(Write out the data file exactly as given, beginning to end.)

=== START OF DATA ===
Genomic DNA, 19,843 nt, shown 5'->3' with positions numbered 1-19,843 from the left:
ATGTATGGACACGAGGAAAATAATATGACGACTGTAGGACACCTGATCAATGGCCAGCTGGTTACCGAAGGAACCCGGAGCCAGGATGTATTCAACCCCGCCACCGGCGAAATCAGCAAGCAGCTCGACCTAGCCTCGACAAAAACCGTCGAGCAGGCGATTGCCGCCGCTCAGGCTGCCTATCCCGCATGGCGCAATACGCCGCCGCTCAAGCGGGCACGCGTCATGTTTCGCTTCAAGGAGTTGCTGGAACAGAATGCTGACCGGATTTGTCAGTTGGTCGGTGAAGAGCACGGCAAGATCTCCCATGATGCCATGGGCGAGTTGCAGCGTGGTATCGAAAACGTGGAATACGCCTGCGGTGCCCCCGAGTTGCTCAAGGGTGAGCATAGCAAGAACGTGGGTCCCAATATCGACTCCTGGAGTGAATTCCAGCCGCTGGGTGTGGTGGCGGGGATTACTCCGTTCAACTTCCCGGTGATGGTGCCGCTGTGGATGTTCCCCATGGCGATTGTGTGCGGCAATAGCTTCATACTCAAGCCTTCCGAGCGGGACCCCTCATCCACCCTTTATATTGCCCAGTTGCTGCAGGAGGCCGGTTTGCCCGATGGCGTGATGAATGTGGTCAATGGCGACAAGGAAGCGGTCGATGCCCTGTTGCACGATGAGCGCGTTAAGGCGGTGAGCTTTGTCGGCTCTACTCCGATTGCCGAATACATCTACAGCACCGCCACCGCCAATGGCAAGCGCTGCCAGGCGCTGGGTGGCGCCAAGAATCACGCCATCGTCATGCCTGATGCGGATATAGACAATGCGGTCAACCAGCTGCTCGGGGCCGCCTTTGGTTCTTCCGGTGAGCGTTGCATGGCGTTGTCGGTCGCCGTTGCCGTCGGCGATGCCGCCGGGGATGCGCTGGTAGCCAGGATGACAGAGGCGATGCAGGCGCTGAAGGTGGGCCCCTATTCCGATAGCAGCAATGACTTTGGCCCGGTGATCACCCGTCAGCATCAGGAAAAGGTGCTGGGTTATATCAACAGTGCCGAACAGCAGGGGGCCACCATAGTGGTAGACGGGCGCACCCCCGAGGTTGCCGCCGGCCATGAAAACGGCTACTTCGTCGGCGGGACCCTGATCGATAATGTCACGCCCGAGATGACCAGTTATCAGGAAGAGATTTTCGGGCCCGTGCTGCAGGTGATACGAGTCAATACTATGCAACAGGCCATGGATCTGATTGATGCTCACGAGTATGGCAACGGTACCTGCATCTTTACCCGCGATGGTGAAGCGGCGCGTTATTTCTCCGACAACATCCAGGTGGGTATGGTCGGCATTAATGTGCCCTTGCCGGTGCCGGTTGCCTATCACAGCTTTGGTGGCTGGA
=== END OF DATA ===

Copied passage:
Genomic DNA, 19,843 nt, shown 5'->3' with positions numbered 1-19,843 from the left:
ATGTATGGACACGAGGAAAATAATATGACGACTGTAGGACACCTGATCAATGGCCAGCTGGTTACCGAAGGAACCCGGAGCCAGGATGTATTCAACCCCGCCACCGGCGAAATCAGCAAGCAGCTCGACCTAGCCTCGACAAAAACCGTCGAGCAGGCGATTGCCGCCGCTCAGGCTGCCTATCCCGCATGGCGCAATACGCCGCCGCTCAAGCGGGCACGCGTCATGTTTCGCTTCAAGGAGTTGCTGGAACAGAATGCTGACCGGATTTGTCAGTTGGTCGGTGAAGAGCACGGCAAGATCTCCCATGATGCCATGGGCGAGTTGCAGCGTGGTATCGAAAACGTGGAATACGCCTGCGGTGCCCCCGAGTTGCTCAAGGGTGAGCATAGCAAGAACGTGGGTCCCAATATCGACTCCTGGAGTGAATTCCAGCCGCTGGGTGTGGTGGCGGGGATTACTCCGTTCAACTTCCCGGTGATGGTGCCGCTGTGGATGTTCCCCATGGCGATTGTGTGCGGCAATAGCTTCATACTCAAGCCTTCCGAGCGGGACCCCTCATCCACCCTTTATATTGCCCAGTTGCTGCAGGAGGCCGGTTTGCCCGATGGCGTGATGAATGTGGTCAATGGCGACAAGGAAGCGGTCGATGCCCTGTTGCACGATGAGCGCGTTAAGGCGGTGAGCTTTGTCGGCTCTACTCCGATTGCCGAATACATCTACAGCACCGCCACCGCCAATGGCAAGCGCTGCCAGGCGCTGGGTGGCGCCAAGAATCACGCCATCGTCATGCCTGATGCGGATATAGACAATGCGGTCAACCAGCTGCTCGGGGCCGCCTTTGGTTCTTCCGGTGAGCGTTGCATGGCGTTGTCGGTCGCCGTTGCCGTCGGCGATGCCGCCGGGGATGCGCTGGTAGCCAGGATGACAGAGGCGATGCAGGCGCTGAAGGTGGGCCCCTATTCCGATAGCAGCAATGACTTTGGCCCGGTGATCACCCGTCAGCATCAGGAAAAGGTGCTGGGTTATATCAACAGTGCCGAACAGCAGGGGGCCACCATAGTGGTAGACGGGCGCACCCCCGAGGTTGCCGCCGGCCATGAAAACGGCTACTTCGTCGGCGGGACCCTGATCGATAATGTCACGCCCGAGATGACCAGTTATCAGGAAGAGATTTTCGGGCCCGTGCTGCAGGTGATACGAGTCAATACTATGCAACAGGCCATGGATCTGATTGATGCTCACGAGTATGGCAACGGTACCTGCATCTTTACCCGCGATGGTGAAGCGGCGCGTTATTTCTCCGACAACATCCAGGTGGGTATGGTCGGCATTAATGTGCCCTTGCCGGTGCCGGTTGCCTATCACAGCTTTGGTGGCTGGA